• BTW that first sentence might be confusing, what I meant was that I was IN FAVOR of the Katy Freeway project, the wording is weird.

  • I know that it was mentioned in conversation before, but it has been a while since, so I might as well ask again just to regain mental bearing: in a city with a population of 5.8 million, how does light rail improve anything by helping move only 4.748% (278,600 boarding/5,867,489 pop) of the population on a given day? Unless I miss my mark, common sense says that’s a failure to be attracting so few people, and as far as I know, there’s nothing to count who are actual citizens and who might be tourists to the city. Any given day there is the possibility of up to 95% of the population using their vehicles, depending on circumstances (bike, carpool, etc.), and that mingles with interstate traffic, be it commerce or tourism.
    A swift comparison to Amtrak, I believe, would at least give a proper idea as to what really happens with rail. Granted Amtrak is interstate travel and covers points a to z in 46 states, but the numbers are way too similar to METRO’s to be ignored. In their FY2009 report, ridership was 27.2 million, down from 28.9 million. Unfortunately that means that Amtrak serves only 8.757% of the US population (27.2 mil boarding/310,607,000 US pop).
    This isn’t enough to show a clear picture, though, so let me focus in on the corridor with the most riders, the Northeast Corridor (NEC). Ridership between FY2009 and this point has grown from 9.2 million to 10.36 million. Were the FY 2009 numbers stagnant into 2010, 38.088% of the passengers in Amtrak’s system ride either the regionals or the Acela. While that’s a good number for business, it truly only accounts for 3.335% of the 8.757% of America served, and only 20.715% of the actual cities served (ridership/50.01 mil NEC pop.) Its daily ridership on both regional and Acela are just as dismal as the Red Line and more: 28,404. (At this rate, we ought to consider sending comparable trains down the Red Line and charge as much – this seems to bring in $750 million [ – scroll toward the bottom] in subsidies from the gov’t for the NEC. Since I see no other space to do so, here’s another take on the Acela: According to the High Speed Rail Vision released 9/28/10, the new next generation plan does reach to an anticipated 37.5 million, but not until 40 years from now. Furthermore, they are already off on their FY2010 numbers by 1.5 million, and while I’m only in college currently, common sense tells me there’s already a net loss incurred; if falling short remains a trend, all the money that will and already has gone into it has been for something worthless because all the hype and/or services are not what the people are looking for presently, despite any increases. It’s kind of like my college: planned on a certain number of students (400+), came short by at least 100, now over budget in one area alone by $100,000 and liable to fall short by $1 million by the semester’s end.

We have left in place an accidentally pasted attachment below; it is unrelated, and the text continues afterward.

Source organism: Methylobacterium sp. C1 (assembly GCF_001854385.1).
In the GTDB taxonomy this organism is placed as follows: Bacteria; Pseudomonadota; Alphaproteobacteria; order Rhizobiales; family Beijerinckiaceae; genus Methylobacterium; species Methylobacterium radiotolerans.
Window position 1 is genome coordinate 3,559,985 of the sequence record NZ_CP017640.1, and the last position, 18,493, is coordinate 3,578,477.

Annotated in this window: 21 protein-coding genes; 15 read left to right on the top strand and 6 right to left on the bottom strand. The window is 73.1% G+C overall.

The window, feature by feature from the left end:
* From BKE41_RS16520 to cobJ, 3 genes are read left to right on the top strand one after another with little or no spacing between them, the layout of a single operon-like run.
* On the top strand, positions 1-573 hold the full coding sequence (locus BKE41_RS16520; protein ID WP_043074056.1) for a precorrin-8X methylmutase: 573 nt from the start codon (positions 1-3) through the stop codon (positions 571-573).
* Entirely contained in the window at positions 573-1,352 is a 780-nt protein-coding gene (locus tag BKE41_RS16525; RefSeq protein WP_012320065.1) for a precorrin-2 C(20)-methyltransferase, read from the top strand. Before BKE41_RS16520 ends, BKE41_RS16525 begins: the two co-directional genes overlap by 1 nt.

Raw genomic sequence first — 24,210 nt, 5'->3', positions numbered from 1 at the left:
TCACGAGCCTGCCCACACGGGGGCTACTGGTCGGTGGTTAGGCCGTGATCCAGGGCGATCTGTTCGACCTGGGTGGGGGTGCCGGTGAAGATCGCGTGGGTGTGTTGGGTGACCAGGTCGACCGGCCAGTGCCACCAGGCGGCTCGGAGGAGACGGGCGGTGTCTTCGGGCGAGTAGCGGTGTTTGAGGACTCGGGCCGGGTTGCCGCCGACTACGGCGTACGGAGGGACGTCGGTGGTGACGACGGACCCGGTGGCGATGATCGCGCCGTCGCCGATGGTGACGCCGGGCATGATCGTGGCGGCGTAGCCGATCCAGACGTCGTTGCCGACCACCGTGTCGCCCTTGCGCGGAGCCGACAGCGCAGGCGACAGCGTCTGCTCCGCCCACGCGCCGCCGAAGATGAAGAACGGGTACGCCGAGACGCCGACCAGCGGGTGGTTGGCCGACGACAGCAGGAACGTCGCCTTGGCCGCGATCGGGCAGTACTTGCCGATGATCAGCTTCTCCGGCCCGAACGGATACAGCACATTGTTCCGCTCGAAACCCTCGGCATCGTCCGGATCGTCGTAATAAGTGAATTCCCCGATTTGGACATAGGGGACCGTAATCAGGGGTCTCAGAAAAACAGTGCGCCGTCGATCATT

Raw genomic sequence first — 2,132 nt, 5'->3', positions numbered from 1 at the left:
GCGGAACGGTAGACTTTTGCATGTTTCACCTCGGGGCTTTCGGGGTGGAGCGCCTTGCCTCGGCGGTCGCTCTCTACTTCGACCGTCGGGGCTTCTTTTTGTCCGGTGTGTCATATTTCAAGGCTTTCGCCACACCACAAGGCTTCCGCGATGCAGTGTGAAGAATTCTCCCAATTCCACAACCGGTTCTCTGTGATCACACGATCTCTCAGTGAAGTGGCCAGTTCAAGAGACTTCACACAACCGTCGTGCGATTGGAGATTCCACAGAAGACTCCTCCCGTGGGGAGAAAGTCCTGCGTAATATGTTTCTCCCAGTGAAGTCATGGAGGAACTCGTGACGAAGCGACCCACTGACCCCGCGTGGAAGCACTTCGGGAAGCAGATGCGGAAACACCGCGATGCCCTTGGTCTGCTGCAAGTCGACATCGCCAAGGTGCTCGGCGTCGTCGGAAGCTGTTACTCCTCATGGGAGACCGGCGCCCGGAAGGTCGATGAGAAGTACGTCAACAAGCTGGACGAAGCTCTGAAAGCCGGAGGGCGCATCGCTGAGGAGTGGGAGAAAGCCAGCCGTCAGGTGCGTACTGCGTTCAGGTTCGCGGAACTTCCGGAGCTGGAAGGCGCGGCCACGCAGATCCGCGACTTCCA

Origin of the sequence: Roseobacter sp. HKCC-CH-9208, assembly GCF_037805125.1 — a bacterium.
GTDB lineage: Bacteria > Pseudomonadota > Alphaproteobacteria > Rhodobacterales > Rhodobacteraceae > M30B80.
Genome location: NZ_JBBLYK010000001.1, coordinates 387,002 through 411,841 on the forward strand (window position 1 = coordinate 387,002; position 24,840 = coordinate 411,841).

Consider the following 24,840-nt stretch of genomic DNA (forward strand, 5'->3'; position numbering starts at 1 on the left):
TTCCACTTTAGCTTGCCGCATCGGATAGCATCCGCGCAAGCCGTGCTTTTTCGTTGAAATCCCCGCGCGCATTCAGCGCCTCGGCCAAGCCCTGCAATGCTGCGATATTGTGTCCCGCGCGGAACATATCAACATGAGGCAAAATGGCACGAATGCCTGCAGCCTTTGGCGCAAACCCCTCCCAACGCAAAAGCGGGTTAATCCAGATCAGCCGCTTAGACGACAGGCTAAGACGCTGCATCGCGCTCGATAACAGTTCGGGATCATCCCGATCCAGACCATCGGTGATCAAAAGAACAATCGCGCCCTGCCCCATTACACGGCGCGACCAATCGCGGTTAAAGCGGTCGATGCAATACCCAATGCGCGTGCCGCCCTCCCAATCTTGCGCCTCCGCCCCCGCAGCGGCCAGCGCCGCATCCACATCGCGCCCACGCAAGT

I will cede a point made in the United Rail Alliance source for the Acela subsidies: “If a business has found a way to make money, it doesn’t just sit on its product.” (I’ve more than certainly paraphrased, but the gist is there). Good as the point might be, the numbers reveal the truth.
    If there’s anything I need to clarify, don’t hesitate to let me know.

  • Darious,

    Part of the reason why we have so few rail riders is that our rail system is one of the least developed in the world (in comparison to other developed countries). In places like Europe and Japan, intercity rail travel carries by far the majority of travelers (for example, in Japan a high speed rail route between Osaka and Tokyo carries 80% of the travelers). People want to build rail because it’s the most convenient mode of transportation, whether it’s between two cities or intra-city.

    BTW, METRO’s current ridership numbers only strengthen the argument in favor of rail. People will say that we can accomplish the same with buses, yet that is what we have been doint so far, only to have 4% of the population using transit. If we build an extensive rail network, that percentage will go up. In Los Angeles (where they’be actually been investing in rail) ridership is about 10% of the metro area population. As they build more rail, that number will only go up, since it’s well known that rail generates more ridership than buses (because of speed and relibility). The more we invest in rail, the less we will have to invest in our freeways. We all know that at any point in time, there is construction on a freeway here in Houston, and it ain’t cheap, either.

    As cities build around a core rail system, ther percentage of commuters riding transit will only go up. That is the difference between rail and highways. With highways, you will always have to expand as the population grows, costing billions of dollars each time. With rail, you pay billions of dollars once, and then maintanance (which is covered by the 1% sales tax). Also with highways, as ridership increases, the cost of maintanance (reconstruction) goes up. With rail, the operating costs go down, since more riders = higher farebox recovery.

  • Also, the problem with an analysis like that is that an intercity rail system can only carry passegners that actually travel between the cities, and that is never the entire population. You have to look at percentages (for example, the percentage of rail/air traffic on the NEC, which is 47%-53%). I’d say that is pretty damn good, considering how outdated the NEC is, and how even though the Acela has a high speed of 150mph, its average speed is only about 80mph.